- JD(S) gets crucial seats like Shimoga, Tumkur and Hasan
- They had been haggling over Mysuru-Kodagu seat, which went to Congress
- The southern region of the state is where both parties have a base
It was a long time coming - but after many meetings and discussions - the ruling Congress and Janata Dal Secular coalition partners in Karnataka have come to an agreement on seat sharing. The split was 20-8, with the Congress getting the larger share. The JD(S) share includes Shimoga, Tumkur, Hasan, Mandya, Bengaluru North, Uttara Kannada, Chikkamagaluru and Vijayapura.
The announcement came hours after JDS patriarch HD Devegowda said, "It is not yet decided as to how many seats will be divided between the JD(S) and the Congress. Rahul Gandhi will take a call on the 15th".
The two parties had been haggling over the Mysuru-Kodagu seat, which has gone to the Congress. The southern region of the state is one where both parties do have a base and a realistic chance of winning.
Hassan and Mandya are considered the JD(S) strongholds, although the leaders' apparent plans to field two grandsons of Devegowda -- Prajwal and Nikhil -- in these seats has caused some dissatisfaction within the party.
The BJP's state chief, BS Yeddyurappa, has told NDTV they are yet to decide whether Sumalatha, the wife of the late superstar Ambareesh, would be offered ticket for Mandya to take on Nikhil. It would be her decision though, Mr Yeddyurappa said.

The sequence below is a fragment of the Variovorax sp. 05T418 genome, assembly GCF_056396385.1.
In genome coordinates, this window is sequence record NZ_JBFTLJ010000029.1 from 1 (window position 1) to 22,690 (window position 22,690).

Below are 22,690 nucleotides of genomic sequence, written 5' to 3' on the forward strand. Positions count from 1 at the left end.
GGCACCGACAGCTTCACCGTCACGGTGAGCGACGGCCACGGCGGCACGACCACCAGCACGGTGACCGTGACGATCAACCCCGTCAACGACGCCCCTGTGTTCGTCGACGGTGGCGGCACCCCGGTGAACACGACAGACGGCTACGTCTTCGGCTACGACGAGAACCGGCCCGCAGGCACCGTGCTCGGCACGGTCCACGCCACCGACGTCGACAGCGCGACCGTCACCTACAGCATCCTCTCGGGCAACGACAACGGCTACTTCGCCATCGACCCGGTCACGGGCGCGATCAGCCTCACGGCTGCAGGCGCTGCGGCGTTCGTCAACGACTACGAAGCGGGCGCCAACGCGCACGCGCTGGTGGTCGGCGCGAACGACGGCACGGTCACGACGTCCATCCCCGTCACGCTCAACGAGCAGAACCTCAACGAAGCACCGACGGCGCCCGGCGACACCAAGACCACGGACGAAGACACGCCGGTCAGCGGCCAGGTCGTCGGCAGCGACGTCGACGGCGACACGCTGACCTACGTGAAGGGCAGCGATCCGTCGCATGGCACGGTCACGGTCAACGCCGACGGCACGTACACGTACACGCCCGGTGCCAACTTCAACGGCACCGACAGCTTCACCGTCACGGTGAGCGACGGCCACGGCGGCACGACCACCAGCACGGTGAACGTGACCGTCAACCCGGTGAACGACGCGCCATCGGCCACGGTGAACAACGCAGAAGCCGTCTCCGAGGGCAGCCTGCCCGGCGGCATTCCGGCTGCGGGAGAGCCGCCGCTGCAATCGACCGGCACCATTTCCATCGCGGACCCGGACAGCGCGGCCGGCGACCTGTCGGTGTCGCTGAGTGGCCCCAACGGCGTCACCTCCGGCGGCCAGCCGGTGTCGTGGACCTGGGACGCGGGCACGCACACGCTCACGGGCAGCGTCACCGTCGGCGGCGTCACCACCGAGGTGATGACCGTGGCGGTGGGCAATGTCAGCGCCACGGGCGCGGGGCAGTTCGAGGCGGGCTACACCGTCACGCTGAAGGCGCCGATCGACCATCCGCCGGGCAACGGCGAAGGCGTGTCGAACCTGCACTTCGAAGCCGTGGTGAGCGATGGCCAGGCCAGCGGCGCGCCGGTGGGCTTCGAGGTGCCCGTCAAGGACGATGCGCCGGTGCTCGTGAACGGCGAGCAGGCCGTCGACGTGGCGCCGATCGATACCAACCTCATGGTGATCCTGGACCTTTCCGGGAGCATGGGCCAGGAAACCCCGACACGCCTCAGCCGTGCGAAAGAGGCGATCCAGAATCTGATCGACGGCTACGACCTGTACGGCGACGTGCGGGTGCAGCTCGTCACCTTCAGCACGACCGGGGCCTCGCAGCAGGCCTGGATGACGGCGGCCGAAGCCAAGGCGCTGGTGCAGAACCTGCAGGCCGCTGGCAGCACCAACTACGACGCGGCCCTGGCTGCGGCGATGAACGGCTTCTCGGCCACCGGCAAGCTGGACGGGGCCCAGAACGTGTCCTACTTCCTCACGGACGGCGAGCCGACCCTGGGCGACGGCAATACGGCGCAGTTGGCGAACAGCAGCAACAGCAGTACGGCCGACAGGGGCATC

Nikhil is the actor son of chief minister HD Kumaraswamy.
Shimoga has been represented by Mr Yeddyurappa, who quit the Lok Sabha last year to enter the Assembly.
Bengaluru North is being considered as a possible seat for Mr Devegowda, who is likely to give up his Hassan seat for Prajwal, the son of minister H S Revanna.
In 2014, the BJP had walked off with the lion's share of the seats - 17. The Congress won 9 and the JD(S) 2 seats. But to the 43 per cent vote share of the BJP, the combined vote share of the Congress and the JD(S) was nearly 52 per cent.
In a dramatic development, the two parties decided to join hands to keep the BJP out of power in the state when votes for last year's assembly polls were being counted. Later, Mr Kumaraswamy had chosen to turn his oath ceremony into the first big unofficial meet of the opposition.
This time, with both opposition parties and the BJP keeping a close watch on how the Congress steers the seat-sharing deal, both parties have ensured amicable discussions. After their meetings with Rahul Gandhi, Mr Devegowda and Mr Kumaraswamy had underscored that winning seats, and not their number, was crucial.